Sheriff gets ready to open DNA lab

In less than two months, the Beaufort County Sheriff's Office will become the second law enforcement agency in the state to have its own forensics lab, Sheriff P.J. Tanner says.

Constructions crews are finishing the interior of the 4,000-square-foot facility in the Beaufort Industrial Village, Tanner said. The building will house the agency's DNA, drug and arson lab.

"They are finishing up some of the internal stuff, like countertops and a few other things, but it's coming along nicely," Tanner said. "We're in pretty good shape. This is something we've worked a long time on, so we're pretty excited about it. I feel safe in saying it will be operational in 60 days or less."

Once opened, the Sheriff's Office and the Lexington County Sheriff's Office will be the only two local law enforcement agencies in South Carolina able to analyze DNA and other forensic evidence.

Tanner pushed to open the lab, which carries an $894,611 price tag, to dramatically reduce the time investigators spend waiting for DNA evidence to be processed by the State Law Enforcement Division lab in Columbia. The lab analyzes DNA evidence submitted by every law enforcement agency in the state.

SLED's lab must prioritize which evidence is processed based on the severity of the crime, leaving some evidence unprocessed for months or even years, local authorities say. Last year, SLED officials reported a backlog of about 3,000 cases, 70 percent of which were DNA cases.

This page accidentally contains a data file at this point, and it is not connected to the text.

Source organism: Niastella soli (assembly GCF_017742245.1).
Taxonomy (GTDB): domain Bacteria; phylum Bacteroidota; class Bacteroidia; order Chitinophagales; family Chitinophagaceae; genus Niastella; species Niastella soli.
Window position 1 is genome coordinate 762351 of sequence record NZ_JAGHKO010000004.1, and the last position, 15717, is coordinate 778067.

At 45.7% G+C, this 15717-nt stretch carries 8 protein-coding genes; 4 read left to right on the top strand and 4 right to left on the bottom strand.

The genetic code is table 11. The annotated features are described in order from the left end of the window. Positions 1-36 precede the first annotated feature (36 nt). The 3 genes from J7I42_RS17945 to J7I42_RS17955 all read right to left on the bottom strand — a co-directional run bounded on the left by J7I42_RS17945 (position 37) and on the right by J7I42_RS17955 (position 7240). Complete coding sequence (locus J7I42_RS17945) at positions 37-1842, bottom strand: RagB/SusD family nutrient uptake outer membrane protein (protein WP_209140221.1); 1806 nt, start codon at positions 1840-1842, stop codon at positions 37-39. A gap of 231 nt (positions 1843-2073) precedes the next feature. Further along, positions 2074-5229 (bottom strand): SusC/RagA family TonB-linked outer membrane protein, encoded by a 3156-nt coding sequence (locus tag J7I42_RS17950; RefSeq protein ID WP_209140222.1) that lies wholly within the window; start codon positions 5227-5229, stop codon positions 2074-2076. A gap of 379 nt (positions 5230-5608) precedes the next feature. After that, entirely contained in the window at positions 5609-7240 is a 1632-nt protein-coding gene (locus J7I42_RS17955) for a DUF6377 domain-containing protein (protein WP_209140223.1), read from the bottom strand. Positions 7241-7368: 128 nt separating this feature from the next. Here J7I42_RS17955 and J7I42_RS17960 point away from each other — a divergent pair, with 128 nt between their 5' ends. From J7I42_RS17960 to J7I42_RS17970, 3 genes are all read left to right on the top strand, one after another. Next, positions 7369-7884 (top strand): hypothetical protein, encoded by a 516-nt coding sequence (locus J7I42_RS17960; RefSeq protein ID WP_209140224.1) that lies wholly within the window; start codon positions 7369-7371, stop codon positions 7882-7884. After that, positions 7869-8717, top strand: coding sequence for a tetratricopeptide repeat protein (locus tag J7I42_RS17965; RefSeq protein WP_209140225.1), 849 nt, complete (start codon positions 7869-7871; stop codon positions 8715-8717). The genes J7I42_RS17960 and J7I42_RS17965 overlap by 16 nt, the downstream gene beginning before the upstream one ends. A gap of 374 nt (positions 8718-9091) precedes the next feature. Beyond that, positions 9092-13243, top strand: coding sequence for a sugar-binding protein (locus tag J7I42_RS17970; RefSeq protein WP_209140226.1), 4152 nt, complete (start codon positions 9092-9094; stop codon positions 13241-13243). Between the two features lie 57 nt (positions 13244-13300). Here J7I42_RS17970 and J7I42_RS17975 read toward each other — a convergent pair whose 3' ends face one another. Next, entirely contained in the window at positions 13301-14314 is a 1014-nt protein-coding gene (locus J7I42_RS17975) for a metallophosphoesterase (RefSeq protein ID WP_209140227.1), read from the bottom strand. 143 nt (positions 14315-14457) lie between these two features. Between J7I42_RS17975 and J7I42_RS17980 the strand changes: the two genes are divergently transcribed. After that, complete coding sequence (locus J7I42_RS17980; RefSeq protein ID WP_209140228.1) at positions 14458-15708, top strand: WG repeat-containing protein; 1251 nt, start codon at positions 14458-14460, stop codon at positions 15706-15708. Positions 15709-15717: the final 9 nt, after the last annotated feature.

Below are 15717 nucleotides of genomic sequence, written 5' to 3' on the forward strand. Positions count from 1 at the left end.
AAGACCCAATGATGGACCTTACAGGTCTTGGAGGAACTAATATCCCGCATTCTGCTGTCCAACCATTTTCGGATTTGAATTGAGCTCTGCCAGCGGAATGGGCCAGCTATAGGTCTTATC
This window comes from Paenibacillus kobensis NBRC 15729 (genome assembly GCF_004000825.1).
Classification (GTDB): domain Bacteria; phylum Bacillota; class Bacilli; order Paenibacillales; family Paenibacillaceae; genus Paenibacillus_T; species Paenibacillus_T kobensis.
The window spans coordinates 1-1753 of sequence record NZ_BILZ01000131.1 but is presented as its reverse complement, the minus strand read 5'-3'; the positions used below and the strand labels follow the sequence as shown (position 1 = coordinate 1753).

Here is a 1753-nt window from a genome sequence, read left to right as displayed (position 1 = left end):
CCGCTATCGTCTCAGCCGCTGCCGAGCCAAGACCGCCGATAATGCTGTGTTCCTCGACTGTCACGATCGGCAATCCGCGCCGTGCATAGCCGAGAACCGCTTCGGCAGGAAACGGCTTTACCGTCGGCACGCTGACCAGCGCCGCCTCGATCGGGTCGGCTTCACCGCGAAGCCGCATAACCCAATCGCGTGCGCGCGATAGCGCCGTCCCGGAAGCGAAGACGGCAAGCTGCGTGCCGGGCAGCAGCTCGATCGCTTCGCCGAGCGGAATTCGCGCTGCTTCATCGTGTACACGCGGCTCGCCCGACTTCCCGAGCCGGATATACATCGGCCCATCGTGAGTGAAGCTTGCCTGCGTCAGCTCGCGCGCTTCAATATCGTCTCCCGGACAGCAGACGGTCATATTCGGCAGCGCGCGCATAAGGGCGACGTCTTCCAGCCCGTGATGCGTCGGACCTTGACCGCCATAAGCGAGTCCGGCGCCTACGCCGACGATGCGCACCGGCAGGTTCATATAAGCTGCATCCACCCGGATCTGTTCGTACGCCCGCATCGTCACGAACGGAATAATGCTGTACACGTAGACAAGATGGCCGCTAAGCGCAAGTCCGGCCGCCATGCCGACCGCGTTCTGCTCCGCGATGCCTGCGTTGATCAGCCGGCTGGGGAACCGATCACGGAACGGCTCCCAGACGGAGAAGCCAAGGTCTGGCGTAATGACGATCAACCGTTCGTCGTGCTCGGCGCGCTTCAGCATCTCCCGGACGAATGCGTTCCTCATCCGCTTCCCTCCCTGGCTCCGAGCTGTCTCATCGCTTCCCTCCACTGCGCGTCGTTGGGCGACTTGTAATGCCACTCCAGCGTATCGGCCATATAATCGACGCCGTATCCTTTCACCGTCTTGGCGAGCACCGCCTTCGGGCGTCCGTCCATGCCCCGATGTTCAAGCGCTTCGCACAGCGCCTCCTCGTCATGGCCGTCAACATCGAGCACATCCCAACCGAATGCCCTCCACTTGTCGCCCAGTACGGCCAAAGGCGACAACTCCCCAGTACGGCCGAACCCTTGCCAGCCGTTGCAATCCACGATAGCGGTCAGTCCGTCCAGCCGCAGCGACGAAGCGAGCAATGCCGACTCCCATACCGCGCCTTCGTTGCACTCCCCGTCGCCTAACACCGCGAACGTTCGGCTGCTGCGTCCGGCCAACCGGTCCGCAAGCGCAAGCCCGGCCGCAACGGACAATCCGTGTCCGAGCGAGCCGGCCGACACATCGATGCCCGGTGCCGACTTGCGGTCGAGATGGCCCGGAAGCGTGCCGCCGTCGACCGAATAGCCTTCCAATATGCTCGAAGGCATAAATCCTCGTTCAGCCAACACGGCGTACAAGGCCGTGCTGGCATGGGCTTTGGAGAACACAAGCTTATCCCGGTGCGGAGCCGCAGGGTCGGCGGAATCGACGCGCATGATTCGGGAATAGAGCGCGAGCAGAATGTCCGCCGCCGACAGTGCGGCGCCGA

"This will definitely expedite the analysis of all forensic evidence collected by law enforcement agencies throughout Beaufort County," Tanner said. "We'll be able to process evidence in 30 days or less."

The lab, expected to cost about $350,000 a year to operate, will be staffed by one lab technician and two DNA analysts, and will be available to all Beaufort County police agencies at no charge.

After it's operational, the lab must be accredited by the American Society of Crime Laboratory Directors before its DNA samples can be entered into the federal DNA database. Earning that stamp of approval could take up to a year, according to officials.